In Wild Rose, a young woman desperately wants to hit Nashville and become a country singer, but in the tempering words of Patsy Cline, people in hell want ice water.
And while Rose Lynn Harlan (Jessie Buckley) isn’t in hell, she’s in Glasgow, which is a long way from Music City USA.
There are other obstacles: Rose has a LoJack strapped to her ankle, because she’s just out of prison (heroin distribution) and she’s a single mom with two young children to wrangle, with the help of a disapproving and put-upon mom (Julie Waters).
To paraphrase another convict-turn-crooner, Merle Haggard, no one can steer Rose right, but mama tries. She looks after the children while Rose does her court-ordered housemaid work for a rich woman (Sophie Okonedo), even when Rose sneaks off to Glasgow’s local country-scene bar to sing outlaw tunes (Buckley is a trained singer, and a good one).
Rose is pure will and no tact, attributes that register as comic and destructive in equal measure — you laugh, for instance, when Rose, with norm-defying candor, asks her brand-new boss for the cash she needs to finance her Nashville dream. And you cringe when Rose misses her court-ordered curfew.
The movie plays around with the follow-your-dream formula by crisscrossing the line between selfishness and self-fulfillment. When Rose indulges her need to sing, it usually means forsaking her children, and dropping a weighty burden on mom. This sketches the outline of a potentially thankless, scolding role for Walters, but she makes something wonderful out of it — suggesting with subtlety the mixed feelings of a woman who’s made her own sacrifices as a single mother, who sees shortcomings in her wayward daughter but also talent and “gumption,” a spark and a spirit that her conventional life and choices might extinguish. She’s great, and her interplay with Buckley registers as real and heartfelt — they both deserve to be nominated for awards.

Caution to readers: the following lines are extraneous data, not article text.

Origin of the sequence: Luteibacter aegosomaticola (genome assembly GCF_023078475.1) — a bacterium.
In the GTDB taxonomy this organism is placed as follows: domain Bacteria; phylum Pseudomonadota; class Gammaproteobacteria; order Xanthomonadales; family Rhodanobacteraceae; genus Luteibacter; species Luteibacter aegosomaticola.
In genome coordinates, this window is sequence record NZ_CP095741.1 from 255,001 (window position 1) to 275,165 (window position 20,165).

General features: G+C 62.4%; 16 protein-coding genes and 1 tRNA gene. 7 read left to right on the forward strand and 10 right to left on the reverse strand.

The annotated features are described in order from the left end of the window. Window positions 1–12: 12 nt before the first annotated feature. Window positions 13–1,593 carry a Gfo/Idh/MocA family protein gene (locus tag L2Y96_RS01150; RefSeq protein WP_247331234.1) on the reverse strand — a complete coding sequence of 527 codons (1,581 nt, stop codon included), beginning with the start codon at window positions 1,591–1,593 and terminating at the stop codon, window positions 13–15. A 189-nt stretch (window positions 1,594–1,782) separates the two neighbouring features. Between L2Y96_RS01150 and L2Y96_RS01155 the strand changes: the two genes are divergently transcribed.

There is considerable skill also in the storytelling — the script is shrewd about the problems that money can and can’t solve. Wild Rose also threads the needle between the genre expectations and its own brand of realism, grounded in the very palpable heartache Rose feels as she tries to survive in the space between her family obligations and her artistic ambitions.
Will she find a way to put all of that into a song?
Is the Ole Opry grand?
When it happens, by the way, it’s a showstopper. For many reasons. Glasgow is as many miles from Nashville as the crow flies, but not so distant musically, and when Rose sings an a cappella song with more than a whisper of the Celtic folk tradition, we’re hearing one of the roots that fed the tree, and supports it to this day.
Wild Rose. Directed by Tom Harper. Jessie Buckley, Julie Walters, Sophie Okonedo. Distributed by Neon.
Run time: 1 hour, 41 mins.
Parents guide: R (language)